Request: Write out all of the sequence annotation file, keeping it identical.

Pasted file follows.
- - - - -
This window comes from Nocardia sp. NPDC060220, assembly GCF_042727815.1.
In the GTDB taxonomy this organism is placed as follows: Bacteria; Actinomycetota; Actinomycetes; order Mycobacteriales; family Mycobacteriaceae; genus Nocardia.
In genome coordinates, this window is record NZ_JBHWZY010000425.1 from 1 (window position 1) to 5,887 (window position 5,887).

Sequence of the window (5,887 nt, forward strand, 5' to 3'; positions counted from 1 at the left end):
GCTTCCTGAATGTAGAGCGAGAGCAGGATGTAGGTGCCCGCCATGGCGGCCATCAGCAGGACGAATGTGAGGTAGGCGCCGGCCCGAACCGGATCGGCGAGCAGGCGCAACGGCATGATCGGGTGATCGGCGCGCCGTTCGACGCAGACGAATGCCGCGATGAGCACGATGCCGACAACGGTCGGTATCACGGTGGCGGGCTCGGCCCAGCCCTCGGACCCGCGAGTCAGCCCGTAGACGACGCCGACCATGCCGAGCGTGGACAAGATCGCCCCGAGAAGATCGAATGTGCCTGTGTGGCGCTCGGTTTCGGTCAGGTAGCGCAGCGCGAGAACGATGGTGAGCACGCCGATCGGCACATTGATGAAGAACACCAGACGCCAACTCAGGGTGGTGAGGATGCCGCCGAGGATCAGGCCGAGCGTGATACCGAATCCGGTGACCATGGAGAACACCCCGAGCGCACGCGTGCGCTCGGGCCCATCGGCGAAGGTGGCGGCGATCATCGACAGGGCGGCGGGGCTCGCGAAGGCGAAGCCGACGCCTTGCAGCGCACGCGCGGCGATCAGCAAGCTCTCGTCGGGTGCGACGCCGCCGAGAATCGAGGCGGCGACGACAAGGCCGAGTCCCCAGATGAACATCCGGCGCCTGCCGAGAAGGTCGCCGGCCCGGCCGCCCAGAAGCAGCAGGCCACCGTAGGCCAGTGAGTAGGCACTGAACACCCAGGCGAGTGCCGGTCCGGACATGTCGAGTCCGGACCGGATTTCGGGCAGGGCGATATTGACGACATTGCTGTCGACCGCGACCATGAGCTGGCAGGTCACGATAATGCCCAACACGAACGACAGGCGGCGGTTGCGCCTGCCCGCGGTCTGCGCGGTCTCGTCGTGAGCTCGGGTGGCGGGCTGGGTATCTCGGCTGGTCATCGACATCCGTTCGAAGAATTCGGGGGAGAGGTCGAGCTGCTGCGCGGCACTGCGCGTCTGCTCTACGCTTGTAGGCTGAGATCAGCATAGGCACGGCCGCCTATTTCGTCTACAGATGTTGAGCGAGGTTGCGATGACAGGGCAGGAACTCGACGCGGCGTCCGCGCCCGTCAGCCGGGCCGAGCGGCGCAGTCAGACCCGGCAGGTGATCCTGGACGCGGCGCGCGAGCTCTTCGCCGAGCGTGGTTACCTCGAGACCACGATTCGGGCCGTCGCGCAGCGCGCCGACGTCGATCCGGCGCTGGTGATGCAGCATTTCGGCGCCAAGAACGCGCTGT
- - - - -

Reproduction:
This window comes from Nocardia sp. NPDC060220, assembly GCF_042727815.1.
In the GTDB taxonomy this organism is placed as follows: Bacteria; Actinomycetota; Actinomycetes; order Mycobacteriales; family Mycobacteriaceae; genus Nocardia.
In genome coordinates, this window is record NZ_JBHWZY010000425.1 from 1 (window position 1) to 5,887 (window position 5,887).

Sequence of the window (5,887 nt, forward strand, 5' to 3'; positions counted from 1 at the left end):
GCTTCCTGAATGTAGAGCGAGAGCAGGATGTAGGTGCCCGCCATGGCGGCCATCAGCAGGACGAATGTGAGGTAGGCGCCGGCCCGAACCGGATCGGCGAGCAGGCGCAACGGCATGATCGGGTGATCGGCGCGCCGTTCGACGCAGACGAATGCCGCGATGAGCACGATGCCGACAACGGTCGGTATCACGGTGGCGGGCTCGGCCCAGCCCTCGGACCCGCGAGTCAGCCCGTAGACGACGCCGACCATGCCGAGCGTGGACAAGATCGCCCCGAGAAGATCGAATGTGCCTGTGTGGCGCTCGGTTTCGGTCAGGTAGCGCAGCGCGAGAACGATGGTGAGCACGCCGATCGGCACATTGATGAAGAACACCAGACGCCAACTCAGGGTGGTGAGGATGCCGCCGAGGATCAGGCCGAGCGTGATACCGAATCCGGTGACCATGGAGAACACCCCGAGCGCACGCGTGCGCTCGGGCCCATCGGCGAAGGTGGCGGCGATCATCGACAGGGCGGCGGGGCTCGCGAAGGCGAAGCCGACGCCTTGCAGCGCACGCGCGGCGATCAGCAAGCTCTCGTCGGGTGCGACGCCGCCGAGAATCGAGGCGGCGACGACAAGGCCGAGTCCCCAGATGAACATCCGGCGCCTGCCGAGAAGGTCGCCGGCCCGGCCGCCCAGAAGCAGCAGGCCACCGTAGGCCAGTGAGTAGGCACTGAACACCCAGGCGAGTGCCGGTCCGGACATGTCGAGTCCGGACCGGATTTCGGGCAGGGCGATATTGACGACATTGCTGTCGACCGCGACCATGAGCTGGCAGGTCACGATAATGCCCAACACGAACGACAGGCGGCGGTTGCGCCTGCCCGCGGTCTGCGCGGTCTCGTCGTGAGCTCGGGTGGCGGGCTGGGTATCTCGGCTGGTCATCGACATCCGTTCGAAGAATTCGGGGGAGAGGTCGAGCTGCTGCGCGGCACTGCGCGTCTGCTCTACGCTTGTAGGCTGAGATCAGCATAGGCACGGCCGCCTATTTCGTCTACAGATGTTGAGCGAGGTTGCGATGACAGGGCAGGAACTCGACGCGGCGTCCGCGCCCGTCAGCCGGGCCGAGCGGCGCAGTCAGACCCGGCAGGTGATCCTGGACGCGGCGCGCGAGCTCTTCGCCGAGCGTGGTTACCTCGAGACCACGATTCGGGCCGTCGCGCAGCGCGCCGACGTCGATCCGGCGCTGGTGATGCAGCATTTCGGCGCCAAGAACGCGCTGT